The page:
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Is It Bad To Straighten Your Hair Everyday?

Using hot tools to style our hair is one of the most fun things about having hair! Curling irons, blow dryers, flat irons, and more are all incredible heat tools that we can use to manipulate our hair texture and transform our manes into something totally different.

You may have heard that heat can damage our hair. This is especially true for many of us as we age. When we get older, our hair is more prone to becoming dry. Straightening our hair every day adds excessive heat to our hair, and we all know that heat can be very drying. It would make sense to wonder if using a flat iron or hair straightener daily is a bad idea.

So, is it bad to straighten your hair daily? And how often should we use hot tools on our hair to help eliminate possible damage to our hair? You'll want to read on if you reach for your flat iron most mornings (or any other hot tool, for that matter).

Air Drying or Heat Tools?

Some of us don’t feel comfortable letting our hair air dry. Some people feel that the wave pattern of their natural hair could benefit from the effects of heat tools. Sometimes we just feel our best having our hair straightened or curled with hot styling tools every day — there’s nothing wrong with having preferences when it comes to our appearance! 

Aging better is everything. But when we use something to influence our appearance that could cause damage, we may want to think twice. If it’s bad to straighten your hair daily, how can we work around it?

Everyday use of hair straighteners, flat irons, and blow dryers can dry out our hair that is already susceptible to becoming dry. Hair that isn’t properly hydrated can lead to frizz, split ends, and even breakage. 

No scare tactics here — if you want to straighten your hair every day, there are some things you should know. Equipped with the right hair care products and knowledge can help protect your hair's integrity as you age. Take our hair quiz here for personalized recommendations.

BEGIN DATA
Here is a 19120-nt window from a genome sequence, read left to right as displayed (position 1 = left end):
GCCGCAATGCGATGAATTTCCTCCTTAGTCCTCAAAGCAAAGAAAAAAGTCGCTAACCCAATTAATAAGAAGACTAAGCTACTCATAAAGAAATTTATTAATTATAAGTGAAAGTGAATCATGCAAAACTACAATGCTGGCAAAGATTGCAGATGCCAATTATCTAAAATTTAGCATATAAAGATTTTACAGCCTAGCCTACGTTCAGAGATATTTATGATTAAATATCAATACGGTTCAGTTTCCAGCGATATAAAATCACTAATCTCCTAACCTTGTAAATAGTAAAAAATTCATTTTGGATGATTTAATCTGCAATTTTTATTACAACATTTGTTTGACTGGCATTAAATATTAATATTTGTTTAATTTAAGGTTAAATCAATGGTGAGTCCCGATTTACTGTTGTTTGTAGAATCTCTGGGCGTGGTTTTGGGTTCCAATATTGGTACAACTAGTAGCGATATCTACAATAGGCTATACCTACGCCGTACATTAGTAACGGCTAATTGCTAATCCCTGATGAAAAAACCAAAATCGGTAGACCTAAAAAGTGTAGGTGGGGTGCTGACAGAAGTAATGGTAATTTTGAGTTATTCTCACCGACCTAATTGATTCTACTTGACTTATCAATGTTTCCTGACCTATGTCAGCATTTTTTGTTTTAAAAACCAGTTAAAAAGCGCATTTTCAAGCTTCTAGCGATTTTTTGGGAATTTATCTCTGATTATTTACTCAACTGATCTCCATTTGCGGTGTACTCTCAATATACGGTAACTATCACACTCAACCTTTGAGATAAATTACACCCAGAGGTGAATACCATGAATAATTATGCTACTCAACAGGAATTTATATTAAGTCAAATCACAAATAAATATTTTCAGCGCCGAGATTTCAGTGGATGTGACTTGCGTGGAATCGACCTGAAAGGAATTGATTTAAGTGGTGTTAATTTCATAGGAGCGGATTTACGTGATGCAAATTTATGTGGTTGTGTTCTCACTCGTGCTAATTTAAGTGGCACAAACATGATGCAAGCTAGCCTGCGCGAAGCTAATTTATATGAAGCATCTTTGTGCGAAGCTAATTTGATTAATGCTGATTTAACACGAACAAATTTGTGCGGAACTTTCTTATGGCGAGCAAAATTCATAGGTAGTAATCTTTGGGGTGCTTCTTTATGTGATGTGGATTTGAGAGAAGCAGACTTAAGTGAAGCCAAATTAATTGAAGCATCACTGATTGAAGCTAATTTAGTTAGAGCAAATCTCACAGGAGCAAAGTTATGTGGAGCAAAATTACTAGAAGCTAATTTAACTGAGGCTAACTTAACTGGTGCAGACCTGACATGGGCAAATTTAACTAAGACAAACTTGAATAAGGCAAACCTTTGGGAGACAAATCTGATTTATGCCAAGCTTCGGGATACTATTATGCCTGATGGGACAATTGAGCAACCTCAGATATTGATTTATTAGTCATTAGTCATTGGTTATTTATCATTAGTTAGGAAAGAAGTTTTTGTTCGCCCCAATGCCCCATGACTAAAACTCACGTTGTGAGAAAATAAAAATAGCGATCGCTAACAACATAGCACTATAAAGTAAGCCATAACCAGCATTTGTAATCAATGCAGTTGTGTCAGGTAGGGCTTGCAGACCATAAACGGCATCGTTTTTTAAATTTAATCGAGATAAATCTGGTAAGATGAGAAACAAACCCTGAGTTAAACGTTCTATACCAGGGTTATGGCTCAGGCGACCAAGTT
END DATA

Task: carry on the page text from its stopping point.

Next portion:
The Science Behind Hair Straightening and Heat Tools

Say you’re getting ready for a date night or a girls’ day. Without a second thought, we’ve all been there: reaching for a flat iron or curling iron. But what exactly is happening that changes our hair structure, and should we be worried? 

When enough heat is applied to our hair, the structure actually changes. Our hair is made up of three different bonds. The bonds that make up our hair are known as hydrogen bonds, ionic bonds, and disulfide bonds. 

Disulfide bonds are the strongest, with hydrogen being the weakest. This means that hydrogen bonds are more likely to be broken by external factors. Enter: the use of hot tools. 

Hydrogen bonds within the hair can break when you use a flat iron or curling iron. These bonds are what cause your hair to hold a curl. When the bond is broken, the hair loses its natural form and can be made straight or curly by heat, which re-forms its shape. 

If or when water or excess moisture reaches the hair, it will allow the hydrogen bonds to return to their natural state. Heat tools use electricity to make the hot metal or ceramic plates reach a certain temperature to be applied to hair. The temperature your hair care handle will depend on your hair type and whether it is currently damaged or has been bleached. 

For those with thin and damaged hair, under 300 degrees is ideal. Starting at 300 degrees and going up to 350 degrees is a good middle ground for everyone else. 

If you still aren’t reaching the desired results, stepping up to 380 degrees on occasion can be safe. You shouldn’t need to exceed 400 degrees; any higher can result in very fast and irreversible hair breakage and damage